- Your conversion rate can greatly vary from one post to another. Because of the nature of your content but also because of conversion rate optimization questions or simply because of the choice of your CTA (again, rushing first time visitors to talk to sales is like saying “I love you” on a first date: it freaks people out).
- Consequently, your most viewed posts are not necessarily your most revenue-generating ones.
Here is our own 2015 blog post distribution by conversion rate and traffic:
Pretty much all over the place, right? Clearly not all content is performing equally.
The way I like to look at this is by turning this into a matrix by adding split lines in the middle of each axis (which are using a logarithmic scale):
Inspired by the BCG matrix that I remember from the few business school classes I took, I can then classify our content into 4 buckets:
- Hits: posts in the upper right side of this chart are highly converting posts which generated high traffic. These are our content marketing hits. In an ideal world, you’d be doing just that of course. So look at what they have in common, who wrote them, how you promoted them and try to do it again because that’s what your audience wants. And of course, don’t stop promoting them: re-share those that are evergreen content and update the others so you can continue promoting them in the future.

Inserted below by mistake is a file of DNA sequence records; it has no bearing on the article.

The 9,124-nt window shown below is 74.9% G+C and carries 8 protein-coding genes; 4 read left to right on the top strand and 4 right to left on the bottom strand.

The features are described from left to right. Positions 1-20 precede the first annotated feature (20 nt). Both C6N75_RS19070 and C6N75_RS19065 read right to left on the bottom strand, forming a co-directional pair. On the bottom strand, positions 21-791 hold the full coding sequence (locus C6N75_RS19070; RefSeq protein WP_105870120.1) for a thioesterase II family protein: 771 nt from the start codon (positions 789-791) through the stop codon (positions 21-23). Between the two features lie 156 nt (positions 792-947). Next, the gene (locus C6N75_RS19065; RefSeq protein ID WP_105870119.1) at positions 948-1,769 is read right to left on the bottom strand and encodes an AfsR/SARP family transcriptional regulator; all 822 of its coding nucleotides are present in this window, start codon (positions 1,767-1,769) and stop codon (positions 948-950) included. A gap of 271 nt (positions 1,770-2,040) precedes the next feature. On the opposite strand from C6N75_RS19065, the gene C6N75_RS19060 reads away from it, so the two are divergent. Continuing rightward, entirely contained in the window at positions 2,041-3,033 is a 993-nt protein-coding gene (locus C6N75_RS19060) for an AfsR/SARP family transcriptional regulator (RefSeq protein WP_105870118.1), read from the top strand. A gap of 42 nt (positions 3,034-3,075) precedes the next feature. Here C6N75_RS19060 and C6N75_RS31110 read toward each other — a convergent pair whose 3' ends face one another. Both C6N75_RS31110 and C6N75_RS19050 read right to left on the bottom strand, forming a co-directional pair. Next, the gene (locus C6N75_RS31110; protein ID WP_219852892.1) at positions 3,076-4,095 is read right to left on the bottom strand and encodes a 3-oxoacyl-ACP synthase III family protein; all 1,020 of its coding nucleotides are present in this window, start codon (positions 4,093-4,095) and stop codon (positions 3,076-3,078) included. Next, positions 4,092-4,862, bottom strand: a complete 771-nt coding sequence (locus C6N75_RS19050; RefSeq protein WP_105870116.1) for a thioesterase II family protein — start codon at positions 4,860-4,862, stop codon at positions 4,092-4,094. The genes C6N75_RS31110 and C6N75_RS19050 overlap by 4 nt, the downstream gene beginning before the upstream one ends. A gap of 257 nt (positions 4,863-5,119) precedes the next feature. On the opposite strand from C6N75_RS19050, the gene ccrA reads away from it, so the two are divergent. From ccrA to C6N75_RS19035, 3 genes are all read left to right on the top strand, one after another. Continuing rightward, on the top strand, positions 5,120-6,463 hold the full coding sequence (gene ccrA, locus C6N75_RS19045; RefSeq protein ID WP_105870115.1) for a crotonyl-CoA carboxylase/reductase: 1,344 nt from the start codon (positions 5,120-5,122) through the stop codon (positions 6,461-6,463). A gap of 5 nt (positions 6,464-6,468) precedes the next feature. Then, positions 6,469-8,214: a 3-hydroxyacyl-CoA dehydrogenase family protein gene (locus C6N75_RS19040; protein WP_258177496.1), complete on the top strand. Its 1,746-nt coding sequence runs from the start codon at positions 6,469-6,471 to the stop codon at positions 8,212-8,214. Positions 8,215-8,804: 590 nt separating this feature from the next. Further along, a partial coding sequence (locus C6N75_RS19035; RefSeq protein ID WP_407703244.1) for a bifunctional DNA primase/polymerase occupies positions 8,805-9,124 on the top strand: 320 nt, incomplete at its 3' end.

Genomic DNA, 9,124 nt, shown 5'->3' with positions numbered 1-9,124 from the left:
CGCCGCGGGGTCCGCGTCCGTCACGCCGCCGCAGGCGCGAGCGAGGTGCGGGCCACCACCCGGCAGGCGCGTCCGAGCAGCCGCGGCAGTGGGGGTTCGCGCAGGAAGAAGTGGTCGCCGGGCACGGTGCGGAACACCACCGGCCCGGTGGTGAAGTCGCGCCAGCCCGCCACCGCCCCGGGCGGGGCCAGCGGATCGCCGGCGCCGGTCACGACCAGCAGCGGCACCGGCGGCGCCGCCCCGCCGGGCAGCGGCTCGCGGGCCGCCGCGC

- Dogs: in the lower left of this chart are low converting posts with low generated traffic. Ok, you might want to quickly forget about those but don’t: try also to understand what they have in common and how they differ from hits. What does it tell you about your audience and what they’re interested in?
- Potential gems: in the upper left are high converting posts which generated low traffic. Are these posts too self-promotional? Or could this be a promotion problem? If it’s the former then you might not be doing content marketing but advertorial – the difference being in the value you add from your audience’s – not your own – point of view. But maybe it’s just that you haven’t promoted these posts the way they should: giving them a second chance by re-sharing them over your social calendar could generate good results. Be careful though: when numbers get small, it’s easy to have a conversion rate which goes high but without being significant so this second chance should only be given to posts which have shown conversion rates on some traffic (rule of thumb: at least 10-20 conversions).